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Old 2011-11-21, 16:49   Link #33
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Quote:
Originally Posted by Shai-Lang View Post
It's supposed to open up a discussion on whether Moe or not is declining the quality of anime, and also if it's objectifying to women.
...which you obviously think it is. And you can keep saying it, but until you can explain how exactly "moe" is sexist towards women anything you say will hold very little weight. Now, I will admit that I myself have at times felt frustrated by how women have been portrayed in a lot of anime - as no-personality generic "cute" girls with no will, desires, dreams or reason to exist of their own beyond being the idol girlfriend of the "male viewer self-insertion" male lead - but I don't see how this is a problem inherent in "moe", specifically.

On another note, I will say that my favorite anime is K-On!, probably the most popular recent show that is heavily associated with the "moe" term, and not once have I felt any desire to "jack off" to it, as you so tastefully put it. That is to say, I think you've misunderstood the whole "moe" thing to begin with.

Now if you'll excuse me, I'll go feel disappointed in myself for having participated in this discussion.
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Old 2011-11-21, 17:01   Link #34
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I think the opening poster really needs to give examples of what moe characters and anime brought him/her to this conclusion. Otherwise its hard for me to tell what he/she i getting at. There's a reason why I provide examples of female characters I don't consider weak/defenseless/etc. when I talk about this subject.

Quote:
Originally Posted by Chiibi View Post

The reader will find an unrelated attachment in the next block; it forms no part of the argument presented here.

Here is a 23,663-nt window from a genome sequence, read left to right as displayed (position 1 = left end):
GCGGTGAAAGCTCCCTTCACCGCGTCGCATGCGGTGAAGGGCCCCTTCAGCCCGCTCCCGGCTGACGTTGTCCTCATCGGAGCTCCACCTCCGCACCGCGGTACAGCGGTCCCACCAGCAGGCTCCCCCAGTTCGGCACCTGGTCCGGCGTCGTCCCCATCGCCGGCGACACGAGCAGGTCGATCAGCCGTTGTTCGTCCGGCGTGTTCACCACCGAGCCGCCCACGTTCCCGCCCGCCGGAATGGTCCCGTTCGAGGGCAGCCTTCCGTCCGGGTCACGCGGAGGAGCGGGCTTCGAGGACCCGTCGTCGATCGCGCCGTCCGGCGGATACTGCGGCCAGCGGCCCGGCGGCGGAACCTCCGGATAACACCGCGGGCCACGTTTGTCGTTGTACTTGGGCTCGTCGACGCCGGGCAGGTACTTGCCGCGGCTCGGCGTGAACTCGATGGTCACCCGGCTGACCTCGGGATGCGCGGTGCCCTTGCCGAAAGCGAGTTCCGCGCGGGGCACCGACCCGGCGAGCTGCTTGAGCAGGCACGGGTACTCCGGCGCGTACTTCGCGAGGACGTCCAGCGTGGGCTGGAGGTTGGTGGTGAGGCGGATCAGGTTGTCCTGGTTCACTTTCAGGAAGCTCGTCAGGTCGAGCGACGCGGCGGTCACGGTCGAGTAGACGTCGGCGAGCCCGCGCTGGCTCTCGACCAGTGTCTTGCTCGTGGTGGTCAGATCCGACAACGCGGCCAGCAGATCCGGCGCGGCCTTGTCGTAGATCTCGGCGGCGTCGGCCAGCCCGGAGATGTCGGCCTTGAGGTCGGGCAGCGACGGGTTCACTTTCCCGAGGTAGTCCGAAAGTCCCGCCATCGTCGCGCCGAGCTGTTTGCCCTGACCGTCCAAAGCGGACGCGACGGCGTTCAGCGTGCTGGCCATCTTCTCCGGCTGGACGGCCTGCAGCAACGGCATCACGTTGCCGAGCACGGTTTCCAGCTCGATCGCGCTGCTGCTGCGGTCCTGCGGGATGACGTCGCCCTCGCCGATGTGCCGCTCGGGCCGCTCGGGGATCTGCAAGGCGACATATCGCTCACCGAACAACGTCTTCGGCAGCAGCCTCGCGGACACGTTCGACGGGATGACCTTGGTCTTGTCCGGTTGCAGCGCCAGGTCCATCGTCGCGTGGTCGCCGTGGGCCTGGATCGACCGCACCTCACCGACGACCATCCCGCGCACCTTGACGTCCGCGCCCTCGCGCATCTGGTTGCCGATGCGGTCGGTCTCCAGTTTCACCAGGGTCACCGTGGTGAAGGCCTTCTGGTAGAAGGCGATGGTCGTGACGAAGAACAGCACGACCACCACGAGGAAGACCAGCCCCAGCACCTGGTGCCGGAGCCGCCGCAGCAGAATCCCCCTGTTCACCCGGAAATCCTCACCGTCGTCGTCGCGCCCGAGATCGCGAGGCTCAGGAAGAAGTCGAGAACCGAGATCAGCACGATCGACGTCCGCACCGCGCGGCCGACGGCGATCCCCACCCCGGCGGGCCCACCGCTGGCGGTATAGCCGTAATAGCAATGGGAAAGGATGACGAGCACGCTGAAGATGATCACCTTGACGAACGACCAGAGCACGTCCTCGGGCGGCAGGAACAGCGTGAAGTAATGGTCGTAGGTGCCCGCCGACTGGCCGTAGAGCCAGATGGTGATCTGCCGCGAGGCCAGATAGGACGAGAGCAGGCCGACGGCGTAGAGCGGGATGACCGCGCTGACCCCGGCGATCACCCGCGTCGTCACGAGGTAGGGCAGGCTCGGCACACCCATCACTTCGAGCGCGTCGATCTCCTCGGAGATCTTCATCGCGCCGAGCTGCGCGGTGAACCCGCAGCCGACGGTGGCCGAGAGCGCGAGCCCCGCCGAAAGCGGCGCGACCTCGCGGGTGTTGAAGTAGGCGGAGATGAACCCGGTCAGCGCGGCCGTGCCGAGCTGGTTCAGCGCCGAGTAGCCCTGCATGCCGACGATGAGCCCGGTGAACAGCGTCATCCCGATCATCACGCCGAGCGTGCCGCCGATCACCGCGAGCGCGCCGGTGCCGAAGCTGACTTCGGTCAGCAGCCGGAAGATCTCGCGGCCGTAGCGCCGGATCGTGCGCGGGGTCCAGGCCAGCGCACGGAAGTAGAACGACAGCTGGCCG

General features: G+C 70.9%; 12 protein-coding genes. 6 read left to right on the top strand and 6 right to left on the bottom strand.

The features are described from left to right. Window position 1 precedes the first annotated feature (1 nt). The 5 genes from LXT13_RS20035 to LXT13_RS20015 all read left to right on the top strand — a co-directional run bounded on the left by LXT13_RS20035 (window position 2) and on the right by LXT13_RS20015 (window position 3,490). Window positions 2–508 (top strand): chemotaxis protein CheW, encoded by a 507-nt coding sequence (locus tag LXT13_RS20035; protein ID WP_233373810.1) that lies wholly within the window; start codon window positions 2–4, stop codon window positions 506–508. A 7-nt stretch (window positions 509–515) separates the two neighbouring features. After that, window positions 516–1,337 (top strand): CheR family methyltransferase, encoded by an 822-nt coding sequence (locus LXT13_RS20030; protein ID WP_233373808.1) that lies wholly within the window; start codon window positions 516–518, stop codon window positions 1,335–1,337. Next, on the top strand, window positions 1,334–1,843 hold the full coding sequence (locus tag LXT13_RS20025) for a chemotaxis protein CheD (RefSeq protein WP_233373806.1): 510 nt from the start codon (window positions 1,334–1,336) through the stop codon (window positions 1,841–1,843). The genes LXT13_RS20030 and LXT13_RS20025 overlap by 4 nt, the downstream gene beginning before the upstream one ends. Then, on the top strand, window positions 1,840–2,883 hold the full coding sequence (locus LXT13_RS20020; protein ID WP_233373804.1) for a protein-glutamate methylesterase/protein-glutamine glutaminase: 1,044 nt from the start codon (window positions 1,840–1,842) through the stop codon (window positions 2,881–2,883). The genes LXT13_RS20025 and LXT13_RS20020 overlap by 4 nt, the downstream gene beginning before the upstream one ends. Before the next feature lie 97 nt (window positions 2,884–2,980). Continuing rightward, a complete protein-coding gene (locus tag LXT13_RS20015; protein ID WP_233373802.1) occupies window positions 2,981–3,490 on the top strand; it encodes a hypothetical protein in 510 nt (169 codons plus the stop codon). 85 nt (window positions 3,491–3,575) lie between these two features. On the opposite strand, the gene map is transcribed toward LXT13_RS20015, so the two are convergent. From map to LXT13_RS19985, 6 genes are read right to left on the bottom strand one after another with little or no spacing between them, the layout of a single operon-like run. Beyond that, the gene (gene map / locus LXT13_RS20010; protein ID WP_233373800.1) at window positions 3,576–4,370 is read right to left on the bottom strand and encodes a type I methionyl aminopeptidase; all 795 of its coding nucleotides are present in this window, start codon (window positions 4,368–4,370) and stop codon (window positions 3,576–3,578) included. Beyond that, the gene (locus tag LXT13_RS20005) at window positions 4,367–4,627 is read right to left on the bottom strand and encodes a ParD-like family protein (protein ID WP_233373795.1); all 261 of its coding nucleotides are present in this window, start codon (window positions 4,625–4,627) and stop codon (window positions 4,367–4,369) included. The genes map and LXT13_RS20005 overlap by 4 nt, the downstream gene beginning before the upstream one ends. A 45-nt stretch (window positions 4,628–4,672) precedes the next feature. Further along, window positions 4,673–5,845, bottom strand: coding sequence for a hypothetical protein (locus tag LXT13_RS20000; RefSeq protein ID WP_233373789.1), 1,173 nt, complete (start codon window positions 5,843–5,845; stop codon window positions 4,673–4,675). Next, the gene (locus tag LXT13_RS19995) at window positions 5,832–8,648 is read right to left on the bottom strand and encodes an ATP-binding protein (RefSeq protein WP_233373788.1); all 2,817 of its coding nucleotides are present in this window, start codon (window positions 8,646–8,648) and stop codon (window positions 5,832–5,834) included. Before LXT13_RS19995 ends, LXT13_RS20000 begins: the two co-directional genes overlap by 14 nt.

I have also heard that moe girls come off to otaku as "girls they want to protect because they're cute/little or like little sisters" much more than sexual objects. That is also true, right?
Yes, there can be an element of wanting to look out for your cute junior/little sister/etc. Which is an example of targeting a character to a male psychological need ("playing hero" in a way) and hence can be considered sexist, but to be honest I consider it a positive influence if not taken it to the extent of chauvinism.

In cases where both the male and female leads of a series are young and inexperienced, I end up feeling like I could try and help set them up... Renji and Chihiro in EF: A Tale of Memories and Asaba and Iriya in Iriya no Sora, UFO no Natsu are good example.

Quote:
Originally Posted by Ledgem View Post
More likely, the "moe craze" indicates that the industry has found a theme that's popular, and now they're milking it for all that it's worth. In that regard, it's not so unlike other industries. What's unique is that it deals more with feelings (as 0utf0xZer0 identified), rather than the "sex sells" approach.
To be fair there's quite a few moe characters who are designed to be legitimately sexually attractive, but yes, thank you for highlighting this. Emotional centricity is to me a core element of moe anime.

Quote:
Originally Posted by Ledgem View Post
These types of discussions about degrading women generally have no winner. Degradation/objectification of women is very real, but those who decry it will never be satisfied. If women are included in shows, the show is frequently criticized for having the women play "stereotypical woman roles" or for going in the opposite extreme. If women aren't included, then the show is criticized for being anti-women for leaving them out entirely. People clamor for strong female characters, but I get the impression that not even the feminists have an idea of what that would look like.
I'm personally inclined towards the judging good female characters by the standard at the end of this article.

Needless to say that the author of that article probably wouldn't have a high opinion of the concept of moe since its pandering to (mostly male) nerds. On the flip side, there's a decent amount of moe anime out there that does have well thought out female characters. So a mixed bag overall.

Quote:
Originally Posted by Demi. View Post
I for one, happen to think the best elements for moe is a character who is tragic, yet capable of fending for herself. Tragedy is a beautiful thing indeed.
Yeah, there's an awful lot of moe girls who put up a pretty damn good fight against their circumstances - those girls may get assistance from the male lead, but said lead isn't doing everything for them.
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Old 2011-11-21, 17:08   Link #35
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Objectifying of women shouldn't be much of a discussion here. As this has been going on for a long long long long time. Like the naked magical transformation; and that has been around for over 30 years now. Then add-on the slew of characters with big breasts, long legs, etc. etc. etc. etc.

Quote:
Originally Posted by Reckoner